Cancer, questions, chaos — and an altered view of God.
by Laurie Allred Boyd
I exit the office building to walk around the pond. The crisp air is tinged with the smell of old, decaying leaves. The sun on my cheek tries to warm the chill in my soul as the leaves crunch under my shoes, each step reflecting the breaking of my heart into pieces.
Mama is sleeping, sleeping, sleeping. The test results just came in: multiple myeloma, a cancer of plasma cells. There is no cure. Tears wander down my cheeks like the lifeless leaves floating down in the gentle, cool breeze.
This is another blow to my heart after having spent the last couple of years detoxing from Multiple Chemical Sensitivity. Jessica, my dear naturopath doctor, helped with all the fatigue, tears, and intense body reactions that went with that.
Now I catch up on yearly appointments. The day after my mammogram, I get a call. An ultrasound is scheduled, then a biopsy on my sixtieth birthday. I don’t know when the results will be in or who will call me, just that someone will.
And someone does. While I’m at the grocery store shopping for dinner, the phone rings. “I’m sorry to say this, but it’s cancer. . . .” I don’t hear much after that. The weight of dread and paralyzing fear put my brain in a frozen fog. I abandon the cart of groceries.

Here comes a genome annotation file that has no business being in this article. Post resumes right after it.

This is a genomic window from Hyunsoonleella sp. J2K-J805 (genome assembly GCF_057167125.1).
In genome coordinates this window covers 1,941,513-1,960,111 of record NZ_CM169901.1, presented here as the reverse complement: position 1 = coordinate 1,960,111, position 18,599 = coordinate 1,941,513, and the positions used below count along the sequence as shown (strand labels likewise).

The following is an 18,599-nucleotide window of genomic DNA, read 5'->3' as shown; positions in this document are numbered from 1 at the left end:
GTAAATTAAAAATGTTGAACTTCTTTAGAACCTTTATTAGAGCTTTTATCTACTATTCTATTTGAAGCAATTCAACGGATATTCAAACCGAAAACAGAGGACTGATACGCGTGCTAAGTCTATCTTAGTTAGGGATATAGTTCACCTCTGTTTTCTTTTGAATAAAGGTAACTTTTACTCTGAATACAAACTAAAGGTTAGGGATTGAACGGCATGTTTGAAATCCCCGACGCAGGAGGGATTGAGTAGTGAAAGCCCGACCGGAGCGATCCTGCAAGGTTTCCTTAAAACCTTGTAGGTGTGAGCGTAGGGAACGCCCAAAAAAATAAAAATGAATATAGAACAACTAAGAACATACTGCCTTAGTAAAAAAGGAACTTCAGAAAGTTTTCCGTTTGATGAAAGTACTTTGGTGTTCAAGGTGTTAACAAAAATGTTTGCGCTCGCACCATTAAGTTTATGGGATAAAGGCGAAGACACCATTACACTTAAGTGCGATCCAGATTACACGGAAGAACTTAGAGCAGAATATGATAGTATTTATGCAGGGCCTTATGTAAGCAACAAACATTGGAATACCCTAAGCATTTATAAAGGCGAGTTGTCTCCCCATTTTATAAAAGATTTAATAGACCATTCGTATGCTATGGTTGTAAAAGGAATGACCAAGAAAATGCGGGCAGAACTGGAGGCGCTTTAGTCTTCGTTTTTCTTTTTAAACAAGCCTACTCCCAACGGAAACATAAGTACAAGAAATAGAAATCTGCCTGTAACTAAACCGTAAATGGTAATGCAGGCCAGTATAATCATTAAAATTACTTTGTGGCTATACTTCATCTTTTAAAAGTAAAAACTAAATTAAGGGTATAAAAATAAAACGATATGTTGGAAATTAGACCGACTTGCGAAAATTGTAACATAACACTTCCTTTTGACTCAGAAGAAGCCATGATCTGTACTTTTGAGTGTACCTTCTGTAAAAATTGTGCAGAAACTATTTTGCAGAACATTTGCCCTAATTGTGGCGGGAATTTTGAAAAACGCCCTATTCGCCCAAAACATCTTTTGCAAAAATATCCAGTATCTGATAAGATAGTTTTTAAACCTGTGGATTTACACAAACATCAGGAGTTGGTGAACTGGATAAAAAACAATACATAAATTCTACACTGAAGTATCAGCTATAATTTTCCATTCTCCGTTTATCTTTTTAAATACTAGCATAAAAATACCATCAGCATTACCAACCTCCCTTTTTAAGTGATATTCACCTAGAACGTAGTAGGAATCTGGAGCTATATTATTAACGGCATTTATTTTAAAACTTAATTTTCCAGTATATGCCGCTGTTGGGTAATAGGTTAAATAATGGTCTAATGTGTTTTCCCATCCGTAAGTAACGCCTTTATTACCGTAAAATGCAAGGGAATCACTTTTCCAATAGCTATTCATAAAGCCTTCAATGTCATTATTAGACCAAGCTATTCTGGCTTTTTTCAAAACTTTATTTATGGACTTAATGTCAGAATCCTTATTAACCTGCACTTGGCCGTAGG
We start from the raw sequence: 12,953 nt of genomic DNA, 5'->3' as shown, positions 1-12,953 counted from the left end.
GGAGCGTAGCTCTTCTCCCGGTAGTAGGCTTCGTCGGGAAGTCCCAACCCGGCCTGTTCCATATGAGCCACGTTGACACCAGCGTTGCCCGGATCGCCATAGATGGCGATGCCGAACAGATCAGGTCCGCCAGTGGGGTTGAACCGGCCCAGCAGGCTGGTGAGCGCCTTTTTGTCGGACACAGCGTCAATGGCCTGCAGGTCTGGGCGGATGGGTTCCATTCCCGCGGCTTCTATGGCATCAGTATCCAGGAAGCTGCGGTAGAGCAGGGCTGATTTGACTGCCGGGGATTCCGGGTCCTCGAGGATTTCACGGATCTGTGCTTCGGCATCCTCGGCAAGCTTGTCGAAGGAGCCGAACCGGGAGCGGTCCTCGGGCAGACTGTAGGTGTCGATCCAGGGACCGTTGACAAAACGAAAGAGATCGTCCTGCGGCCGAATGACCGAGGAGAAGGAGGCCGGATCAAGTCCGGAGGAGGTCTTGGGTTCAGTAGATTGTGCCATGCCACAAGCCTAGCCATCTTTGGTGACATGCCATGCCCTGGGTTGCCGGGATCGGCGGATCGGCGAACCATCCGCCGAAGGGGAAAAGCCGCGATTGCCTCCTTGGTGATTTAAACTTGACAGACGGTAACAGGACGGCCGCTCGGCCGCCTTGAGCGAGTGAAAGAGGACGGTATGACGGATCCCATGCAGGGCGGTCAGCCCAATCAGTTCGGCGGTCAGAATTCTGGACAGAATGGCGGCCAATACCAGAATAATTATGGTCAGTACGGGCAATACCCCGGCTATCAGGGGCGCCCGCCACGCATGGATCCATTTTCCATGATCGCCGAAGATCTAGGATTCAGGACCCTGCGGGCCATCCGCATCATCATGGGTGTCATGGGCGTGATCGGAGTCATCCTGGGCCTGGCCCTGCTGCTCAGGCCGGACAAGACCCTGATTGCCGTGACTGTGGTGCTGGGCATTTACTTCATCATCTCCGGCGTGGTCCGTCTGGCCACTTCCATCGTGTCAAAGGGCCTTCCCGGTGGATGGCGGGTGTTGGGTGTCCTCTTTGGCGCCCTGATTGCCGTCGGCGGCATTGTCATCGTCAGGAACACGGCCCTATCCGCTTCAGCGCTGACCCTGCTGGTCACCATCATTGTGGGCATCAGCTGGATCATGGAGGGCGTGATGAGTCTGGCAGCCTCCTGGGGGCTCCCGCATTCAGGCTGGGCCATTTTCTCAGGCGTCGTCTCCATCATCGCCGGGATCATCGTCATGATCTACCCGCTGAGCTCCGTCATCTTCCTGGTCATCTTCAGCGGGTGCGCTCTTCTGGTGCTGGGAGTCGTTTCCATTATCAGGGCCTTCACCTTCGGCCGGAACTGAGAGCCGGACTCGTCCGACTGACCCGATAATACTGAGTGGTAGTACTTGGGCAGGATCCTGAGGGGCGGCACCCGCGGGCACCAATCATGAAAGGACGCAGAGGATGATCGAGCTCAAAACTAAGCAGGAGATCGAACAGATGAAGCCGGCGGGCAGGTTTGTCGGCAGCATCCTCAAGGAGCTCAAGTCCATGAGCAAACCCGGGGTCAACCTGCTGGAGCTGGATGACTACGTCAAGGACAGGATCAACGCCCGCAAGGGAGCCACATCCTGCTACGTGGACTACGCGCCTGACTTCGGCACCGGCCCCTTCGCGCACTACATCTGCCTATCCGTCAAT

Back home, emotions overwhelm me. Grief. Throat-ripping anguish. Disbelief that two in our family have cancer at the same time.
What did I do to deserve this? Is this payback for something I did? Do You love me, God? If You do, then why this? Haven’t the last couple of years been awful enough?
An angry sea of emotions drowns me. The Bible says that everything happens for a purpose. What is the purpose of this cancer?
My husband comes home from work as fast as he can. We cling together, and crumble. I hear him breaking, as am I. Our sobbing agony rides the waves of shock and fear.
We wait to tell our adult children until we have set an appointment with the cancer doctor. We call a family meeting and try to soften the message. But when I say, “It’s cancer,” they break in shock, their eyes filling with tears, spilling over.
“I’m so sorry, I’m so sorry.” I can’t stop saying it. It feels as though it’s all my fault, this pain I’m causing them and that I can do nothing to protect them from it. We weep for the unknown, grieve for what we do know, and hold on in desperate hugs.
We meet with Jessica in her office the next day. We also meet the cancer doctor, surgeon, and radiologist. They give us the plan.